The house is built on stabilised mud blocks, quarry dust and very little cement. The centre of the house is the courtyard with a skylight that opens into all the rooms. The courtyard is covered in grass. In winter, the house remains warm and in summer, it is usually so cool the couple have not felt the need to install an airconditioner. They have also made provision for rainwater harvesting and recycling of grey water. In their kitchen garden, they grow vegetables.
“There are some people who find the look and feel of the house boring, but many appreciate the cosiness it offers,” says Shanthi. It is a house that blends seamlessly with its environment. Their house has inspired relatives and friends who have now built at least four houses modelled on Shanthi and Ashish’s eco-friendly one.
What is an eco-friendly house?
Lall: A house that maximises savings and minimises consumption. In which little or no aluminium and cement are used. It uses natural materials that can be recycled, like timber, stone and earth blocks. It is a house in which you feel comfortable without using much electricity and air conditioning, where water is harvested and recycled. In an eco-friendly house, waste management is taken care of. For instance, the kitchen waste is used for compost. There ought to be alternative power sources like solar power. It enjoys closeness with nature.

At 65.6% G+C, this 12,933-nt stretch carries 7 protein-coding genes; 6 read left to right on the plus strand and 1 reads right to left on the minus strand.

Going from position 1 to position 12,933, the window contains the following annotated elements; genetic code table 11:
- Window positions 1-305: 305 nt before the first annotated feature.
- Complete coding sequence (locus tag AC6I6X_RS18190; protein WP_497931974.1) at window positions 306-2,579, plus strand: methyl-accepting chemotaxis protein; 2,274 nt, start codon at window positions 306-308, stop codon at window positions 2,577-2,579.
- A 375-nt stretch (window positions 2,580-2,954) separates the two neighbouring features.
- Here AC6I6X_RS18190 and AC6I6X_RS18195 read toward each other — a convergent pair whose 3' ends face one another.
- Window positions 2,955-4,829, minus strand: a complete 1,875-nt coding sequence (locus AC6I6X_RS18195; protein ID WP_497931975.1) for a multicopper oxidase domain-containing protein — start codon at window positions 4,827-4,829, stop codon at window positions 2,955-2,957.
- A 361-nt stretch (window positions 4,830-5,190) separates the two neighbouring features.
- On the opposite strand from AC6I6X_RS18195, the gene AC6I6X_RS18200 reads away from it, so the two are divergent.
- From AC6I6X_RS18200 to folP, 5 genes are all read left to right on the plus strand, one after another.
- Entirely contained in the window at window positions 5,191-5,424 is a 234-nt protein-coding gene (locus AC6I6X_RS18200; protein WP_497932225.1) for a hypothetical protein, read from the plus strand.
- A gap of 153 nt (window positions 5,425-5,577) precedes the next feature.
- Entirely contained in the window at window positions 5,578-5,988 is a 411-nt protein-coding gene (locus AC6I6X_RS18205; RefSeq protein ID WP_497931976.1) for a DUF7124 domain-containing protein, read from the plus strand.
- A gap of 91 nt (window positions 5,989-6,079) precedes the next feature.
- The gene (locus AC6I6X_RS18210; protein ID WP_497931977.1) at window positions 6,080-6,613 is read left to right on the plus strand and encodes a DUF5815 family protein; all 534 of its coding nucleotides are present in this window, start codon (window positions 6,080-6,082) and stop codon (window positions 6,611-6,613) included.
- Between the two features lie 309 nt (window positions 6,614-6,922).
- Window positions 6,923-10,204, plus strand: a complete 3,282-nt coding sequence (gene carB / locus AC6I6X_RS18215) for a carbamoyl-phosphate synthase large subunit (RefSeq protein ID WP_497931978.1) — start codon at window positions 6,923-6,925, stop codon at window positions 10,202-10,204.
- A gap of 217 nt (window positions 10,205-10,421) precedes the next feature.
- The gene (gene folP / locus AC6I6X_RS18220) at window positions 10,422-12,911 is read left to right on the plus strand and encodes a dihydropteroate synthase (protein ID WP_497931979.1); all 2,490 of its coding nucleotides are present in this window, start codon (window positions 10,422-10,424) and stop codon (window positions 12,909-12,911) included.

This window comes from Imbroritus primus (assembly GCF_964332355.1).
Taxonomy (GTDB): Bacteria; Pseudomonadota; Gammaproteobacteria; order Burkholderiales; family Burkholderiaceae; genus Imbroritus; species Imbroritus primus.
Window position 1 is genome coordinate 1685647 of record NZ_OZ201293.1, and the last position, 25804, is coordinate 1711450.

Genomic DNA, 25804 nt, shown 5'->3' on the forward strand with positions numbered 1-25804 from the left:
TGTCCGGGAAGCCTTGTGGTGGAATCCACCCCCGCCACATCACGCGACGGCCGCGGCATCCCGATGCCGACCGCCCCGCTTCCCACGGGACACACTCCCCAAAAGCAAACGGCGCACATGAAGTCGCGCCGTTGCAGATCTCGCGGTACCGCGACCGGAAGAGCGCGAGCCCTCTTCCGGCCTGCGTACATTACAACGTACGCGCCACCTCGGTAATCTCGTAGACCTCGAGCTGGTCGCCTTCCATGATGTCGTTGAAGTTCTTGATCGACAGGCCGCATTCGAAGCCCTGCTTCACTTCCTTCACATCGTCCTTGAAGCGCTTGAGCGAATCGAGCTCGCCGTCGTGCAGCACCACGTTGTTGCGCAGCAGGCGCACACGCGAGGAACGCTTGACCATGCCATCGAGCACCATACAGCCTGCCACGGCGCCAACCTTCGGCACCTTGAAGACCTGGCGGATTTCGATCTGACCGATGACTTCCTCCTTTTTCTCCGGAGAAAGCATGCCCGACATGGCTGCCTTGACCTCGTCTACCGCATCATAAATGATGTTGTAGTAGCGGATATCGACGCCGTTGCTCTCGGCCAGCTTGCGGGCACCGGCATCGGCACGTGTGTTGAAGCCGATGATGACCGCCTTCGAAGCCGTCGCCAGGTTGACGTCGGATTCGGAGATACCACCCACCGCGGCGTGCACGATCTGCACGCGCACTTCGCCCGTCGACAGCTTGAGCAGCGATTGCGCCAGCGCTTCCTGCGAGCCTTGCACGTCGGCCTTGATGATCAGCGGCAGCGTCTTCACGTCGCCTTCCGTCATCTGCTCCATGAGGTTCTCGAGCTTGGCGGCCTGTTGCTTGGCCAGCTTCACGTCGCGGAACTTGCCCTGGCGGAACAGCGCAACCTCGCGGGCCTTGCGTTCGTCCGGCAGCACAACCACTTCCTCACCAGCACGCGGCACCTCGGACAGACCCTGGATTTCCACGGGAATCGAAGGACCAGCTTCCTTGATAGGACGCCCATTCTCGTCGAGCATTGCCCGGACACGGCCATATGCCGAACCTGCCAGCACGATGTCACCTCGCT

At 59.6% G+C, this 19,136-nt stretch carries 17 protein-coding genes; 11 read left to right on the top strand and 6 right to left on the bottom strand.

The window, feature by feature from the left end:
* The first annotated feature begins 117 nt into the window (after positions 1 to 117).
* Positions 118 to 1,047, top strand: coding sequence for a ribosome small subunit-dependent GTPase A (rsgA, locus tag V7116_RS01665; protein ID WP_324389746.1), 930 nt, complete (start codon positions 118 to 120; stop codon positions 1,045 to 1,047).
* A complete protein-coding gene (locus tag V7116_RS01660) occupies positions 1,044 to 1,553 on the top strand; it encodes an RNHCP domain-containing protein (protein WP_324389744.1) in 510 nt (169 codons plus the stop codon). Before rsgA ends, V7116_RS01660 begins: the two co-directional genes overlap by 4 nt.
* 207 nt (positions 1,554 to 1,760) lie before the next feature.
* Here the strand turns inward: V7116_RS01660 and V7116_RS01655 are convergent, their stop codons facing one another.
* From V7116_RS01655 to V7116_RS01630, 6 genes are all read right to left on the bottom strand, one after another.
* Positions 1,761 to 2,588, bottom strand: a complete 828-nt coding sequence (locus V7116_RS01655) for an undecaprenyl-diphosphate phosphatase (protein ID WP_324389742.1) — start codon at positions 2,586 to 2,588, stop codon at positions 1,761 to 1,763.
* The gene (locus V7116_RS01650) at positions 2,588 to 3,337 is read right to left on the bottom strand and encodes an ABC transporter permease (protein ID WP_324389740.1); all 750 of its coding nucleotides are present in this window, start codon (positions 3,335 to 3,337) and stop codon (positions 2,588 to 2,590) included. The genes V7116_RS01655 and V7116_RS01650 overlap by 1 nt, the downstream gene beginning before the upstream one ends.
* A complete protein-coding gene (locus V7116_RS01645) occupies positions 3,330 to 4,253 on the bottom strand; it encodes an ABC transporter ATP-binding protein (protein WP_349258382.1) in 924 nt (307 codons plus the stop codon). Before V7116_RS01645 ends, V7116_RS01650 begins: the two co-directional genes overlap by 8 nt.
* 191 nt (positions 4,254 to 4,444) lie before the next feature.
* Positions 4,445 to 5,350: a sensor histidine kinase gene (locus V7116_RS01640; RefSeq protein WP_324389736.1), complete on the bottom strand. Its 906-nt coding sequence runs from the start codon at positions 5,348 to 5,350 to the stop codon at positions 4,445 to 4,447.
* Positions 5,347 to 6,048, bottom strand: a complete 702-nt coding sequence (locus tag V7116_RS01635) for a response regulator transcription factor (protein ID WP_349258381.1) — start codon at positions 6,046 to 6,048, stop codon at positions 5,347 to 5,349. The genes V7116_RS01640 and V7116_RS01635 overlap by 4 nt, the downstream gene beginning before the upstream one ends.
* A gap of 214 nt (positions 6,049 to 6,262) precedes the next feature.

Will it cost me a bomb?
Vishwanath: The term sustainability goes with economy. With good planning in place, there is no way that a house like this should cost more. Besides, the house pays for itself, as the maintenance, water and electricity bills are much lower. And whatever you pay for the house, there is the comfort of knowing that you are giving back to local craftsmen (most of these houses rely heavily on traditional techniques of architecture) and paying for quality and ecology. If you think of an average house as 1,500 square foot, the cost works out to Rs 1,800 per square foot.